Cleaning motorcycle engine fins like removing gaskets is no fun, but it is one of those jobs that needs to be done – either to keep your bike in good condition or to restore an old bike to show condition.
The key to cleaning motorcycle engine fins if it is a new or relatively new bike is to stay on top of it. Don’t let moisture and grim build up over weeks, months, and years on the engine fins. I know, it is more fun to ride than clean; but it has always been my opinion that if you respect your ride, it will respect you.
Just like dental hygiene you want to clean those engine fins regularly so that you don’t end up in the tougher situation of having to rehab or restore fins that are already in bad shape. If you do it regularly, you can do it with a soft brush from Home Depot and a little degreaser. Take 15 minutes once a month and you will never end up having to take any of the more difficult steps below. You can thank me later.
Look, I have been down the more difficult road more than a few times. My first 10 bikes were clunkers that I had to do various levels of restoration to. I am currently working on cleaning up the engine fins and rocker boxes on “Cal.” I am about half way done, but I figured I would share some tips that I know to make life a little easier.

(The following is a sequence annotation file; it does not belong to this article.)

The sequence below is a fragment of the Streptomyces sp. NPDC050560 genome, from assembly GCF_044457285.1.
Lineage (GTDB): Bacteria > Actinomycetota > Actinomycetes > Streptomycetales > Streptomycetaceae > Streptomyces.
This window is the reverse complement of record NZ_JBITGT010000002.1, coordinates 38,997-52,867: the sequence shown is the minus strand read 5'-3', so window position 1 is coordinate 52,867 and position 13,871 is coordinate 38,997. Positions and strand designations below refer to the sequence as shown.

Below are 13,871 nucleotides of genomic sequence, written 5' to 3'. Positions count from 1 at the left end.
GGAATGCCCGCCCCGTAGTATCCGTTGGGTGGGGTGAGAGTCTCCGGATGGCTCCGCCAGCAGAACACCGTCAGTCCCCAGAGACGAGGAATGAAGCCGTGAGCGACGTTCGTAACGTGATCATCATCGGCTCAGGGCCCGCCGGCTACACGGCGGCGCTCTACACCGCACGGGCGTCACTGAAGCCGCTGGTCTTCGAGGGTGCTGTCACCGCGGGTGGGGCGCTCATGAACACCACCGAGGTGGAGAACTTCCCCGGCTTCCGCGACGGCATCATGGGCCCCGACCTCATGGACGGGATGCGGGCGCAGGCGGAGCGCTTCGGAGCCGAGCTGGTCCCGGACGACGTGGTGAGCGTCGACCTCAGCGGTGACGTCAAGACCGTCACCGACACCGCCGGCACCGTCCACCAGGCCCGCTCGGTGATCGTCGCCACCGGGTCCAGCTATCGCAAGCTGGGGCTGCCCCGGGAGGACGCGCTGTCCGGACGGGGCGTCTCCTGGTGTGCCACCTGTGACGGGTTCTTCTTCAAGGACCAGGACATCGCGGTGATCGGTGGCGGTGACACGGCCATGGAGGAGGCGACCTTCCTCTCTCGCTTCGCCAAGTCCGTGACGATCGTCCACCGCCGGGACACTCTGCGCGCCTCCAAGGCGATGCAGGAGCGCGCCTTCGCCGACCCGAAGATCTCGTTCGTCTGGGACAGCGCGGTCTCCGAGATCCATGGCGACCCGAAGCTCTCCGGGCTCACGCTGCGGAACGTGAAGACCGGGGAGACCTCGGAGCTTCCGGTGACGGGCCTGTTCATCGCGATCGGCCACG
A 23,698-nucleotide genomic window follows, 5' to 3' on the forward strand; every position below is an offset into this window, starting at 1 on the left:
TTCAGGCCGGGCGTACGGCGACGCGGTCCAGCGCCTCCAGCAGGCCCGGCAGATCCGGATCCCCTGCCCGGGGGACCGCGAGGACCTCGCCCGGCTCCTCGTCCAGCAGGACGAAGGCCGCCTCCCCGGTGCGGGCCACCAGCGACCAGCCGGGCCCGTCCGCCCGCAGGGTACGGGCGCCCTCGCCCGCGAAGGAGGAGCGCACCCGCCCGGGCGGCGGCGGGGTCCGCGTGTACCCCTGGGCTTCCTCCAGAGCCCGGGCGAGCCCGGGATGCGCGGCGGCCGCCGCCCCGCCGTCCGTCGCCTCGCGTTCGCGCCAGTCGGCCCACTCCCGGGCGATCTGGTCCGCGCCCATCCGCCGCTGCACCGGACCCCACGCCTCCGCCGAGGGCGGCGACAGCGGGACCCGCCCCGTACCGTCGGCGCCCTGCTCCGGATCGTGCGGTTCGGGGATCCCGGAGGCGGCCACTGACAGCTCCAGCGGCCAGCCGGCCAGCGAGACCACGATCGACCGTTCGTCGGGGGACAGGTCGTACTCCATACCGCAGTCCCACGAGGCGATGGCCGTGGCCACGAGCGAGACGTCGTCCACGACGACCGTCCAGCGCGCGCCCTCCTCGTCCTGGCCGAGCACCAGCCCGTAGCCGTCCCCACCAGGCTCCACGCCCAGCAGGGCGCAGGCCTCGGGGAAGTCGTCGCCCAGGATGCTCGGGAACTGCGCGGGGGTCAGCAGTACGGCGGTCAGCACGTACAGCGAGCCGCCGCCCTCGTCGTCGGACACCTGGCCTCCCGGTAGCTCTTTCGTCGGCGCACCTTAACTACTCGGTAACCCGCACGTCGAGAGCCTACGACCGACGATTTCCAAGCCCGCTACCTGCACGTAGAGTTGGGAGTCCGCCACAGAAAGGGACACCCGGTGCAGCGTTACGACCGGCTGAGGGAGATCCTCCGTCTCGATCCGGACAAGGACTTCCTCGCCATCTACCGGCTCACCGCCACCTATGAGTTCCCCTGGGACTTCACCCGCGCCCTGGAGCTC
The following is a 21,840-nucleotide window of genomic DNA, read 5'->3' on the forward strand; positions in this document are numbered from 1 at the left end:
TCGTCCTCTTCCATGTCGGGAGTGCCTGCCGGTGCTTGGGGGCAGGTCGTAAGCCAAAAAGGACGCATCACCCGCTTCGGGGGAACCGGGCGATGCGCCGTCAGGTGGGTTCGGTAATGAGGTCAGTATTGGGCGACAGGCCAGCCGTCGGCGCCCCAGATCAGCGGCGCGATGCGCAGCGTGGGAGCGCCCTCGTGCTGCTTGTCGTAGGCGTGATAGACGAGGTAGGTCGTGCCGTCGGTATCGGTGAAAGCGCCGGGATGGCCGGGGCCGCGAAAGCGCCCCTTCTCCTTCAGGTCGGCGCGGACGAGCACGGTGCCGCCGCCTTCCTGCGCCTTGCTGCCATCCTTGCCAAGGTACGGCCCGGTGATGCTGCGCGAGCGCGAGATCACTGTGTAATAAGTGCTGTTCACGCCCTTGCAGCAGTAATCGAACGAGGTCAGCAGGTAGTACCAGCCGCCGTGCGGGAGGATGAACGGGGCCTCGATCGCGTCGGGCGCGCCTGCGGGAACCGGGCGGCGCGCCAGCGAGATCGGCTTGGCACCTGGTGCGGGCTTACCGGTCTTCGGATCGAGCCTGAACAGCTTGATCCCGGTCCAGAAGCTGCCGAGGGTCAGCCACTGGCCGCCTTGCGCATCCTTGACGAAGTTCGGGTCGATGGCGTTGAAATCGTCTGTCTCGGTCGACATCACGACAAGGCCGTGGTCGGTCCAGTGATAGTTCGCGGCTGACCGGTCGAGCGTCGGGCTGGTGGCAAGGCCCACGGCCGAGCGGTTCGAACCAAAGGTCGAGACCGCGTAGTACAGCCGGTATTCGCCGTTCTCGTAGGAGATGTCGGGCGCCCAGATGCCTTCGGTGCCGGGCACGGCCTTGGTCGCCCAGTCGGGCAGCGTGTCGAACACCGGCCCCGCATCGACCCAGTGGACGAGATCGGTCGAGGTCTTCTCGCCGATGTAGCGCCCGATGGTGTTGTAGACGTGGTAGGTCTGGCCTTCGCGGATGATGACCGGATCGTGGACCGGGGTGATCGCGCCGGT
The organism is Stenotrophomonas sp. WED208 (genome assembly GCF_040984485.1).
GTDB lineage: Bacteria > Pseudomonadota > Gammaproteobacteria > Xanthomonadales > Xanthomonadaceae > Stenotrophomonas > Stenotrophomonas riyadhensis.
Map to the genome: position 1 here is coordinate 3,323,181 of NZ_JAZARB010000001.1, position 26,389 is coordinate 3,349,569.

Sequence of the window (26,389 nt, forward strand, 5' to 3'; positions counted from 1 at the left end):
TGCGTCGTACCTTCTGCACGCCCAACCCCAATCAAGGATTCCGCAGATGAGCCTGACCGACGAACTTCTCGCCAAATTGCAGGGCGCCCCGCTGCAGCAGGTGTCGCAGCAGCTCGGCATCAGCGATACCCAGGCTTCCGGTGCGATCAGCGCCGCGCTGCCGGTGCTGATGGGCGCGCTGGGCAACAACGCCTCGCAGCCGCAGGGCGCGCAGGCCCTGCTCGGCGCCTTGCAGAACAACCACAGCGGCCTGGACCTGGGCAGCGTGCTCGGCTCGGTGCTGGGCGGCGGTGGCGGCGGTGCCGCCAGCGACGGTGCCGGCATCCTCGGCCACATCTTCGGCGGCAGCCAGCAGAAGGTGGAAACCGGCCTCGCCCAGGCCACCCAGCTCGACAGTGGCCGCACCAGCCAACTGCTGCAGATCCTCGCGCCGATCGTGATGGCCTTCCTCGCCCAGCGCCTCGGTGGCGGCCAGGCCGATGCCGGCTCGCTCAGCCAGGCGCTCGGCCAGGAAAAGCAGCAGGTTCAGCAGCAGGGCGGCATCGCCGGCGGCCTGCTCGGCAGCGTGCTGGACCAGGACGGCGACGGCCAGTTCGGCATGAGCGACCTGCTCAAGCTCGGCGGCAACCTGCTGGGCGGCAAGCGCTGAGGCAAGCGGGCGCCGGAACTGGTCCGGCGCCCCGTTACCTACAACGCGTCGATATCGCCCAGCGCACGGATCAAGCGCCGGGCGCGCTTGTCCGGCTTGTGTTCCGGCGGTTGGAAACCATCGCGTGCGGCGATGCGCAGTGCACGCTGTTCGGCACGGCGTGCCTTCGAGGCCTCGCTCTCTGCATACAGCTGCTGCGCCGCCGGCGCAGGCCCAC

1) It is definitely easier to clean the fins if the entire valve head assembly is off the bike. I realize this isn’t practical for cleaning purposes, but if you are doing a restoration, you have the luxury of cleaning them while off the bike.
2) Wire brushes aren’t bad, but can leave scratches if you are not going to follow up with fine-grained sandpaper. Consider the softness of the metal. Wire brushes will dig more into aluminum than iron.
3) Dremel sanding bits are great for the edges of fins. You can get a really nice mirror looking finish on the fin edges this way. This will offset nicely against the inside of the fins even if you can’t get those sections perfectly clean. Generally the bits are too large to get between fins.
4) Sandpaper is your friend because it can get between the fins and contour around corners.
5) A flat edged file is a good companion. I like to take the file, wrap it in sandpaper and then slide it between the fins. This does a good job of creating a tight fit and applying pressure to both the top and bottom fin while cleaning. Grab yourself a 20% off coupon from Harbor Freight and get yourself one of these. I like quality tools, but for this purpose a cheap file will do the trick.
6) Finally, consider using a power washer, aqua-blasting, or media blasting for the toughest jobs. As you graduate from power-washing up to media blasting, remember that you will need to mask off areas you don’t want to hit with the media. This includes gasket surfaces and valve seats. Just like painting, preparation (i.e. masking) is key to a successful media blasting job.
So, these are the few tips I have for cleaning motorcycle engine fins. I am sure there are other tips and tricks from the DIY community out there, so please if you have a suggestion, share it below. People will thank you!
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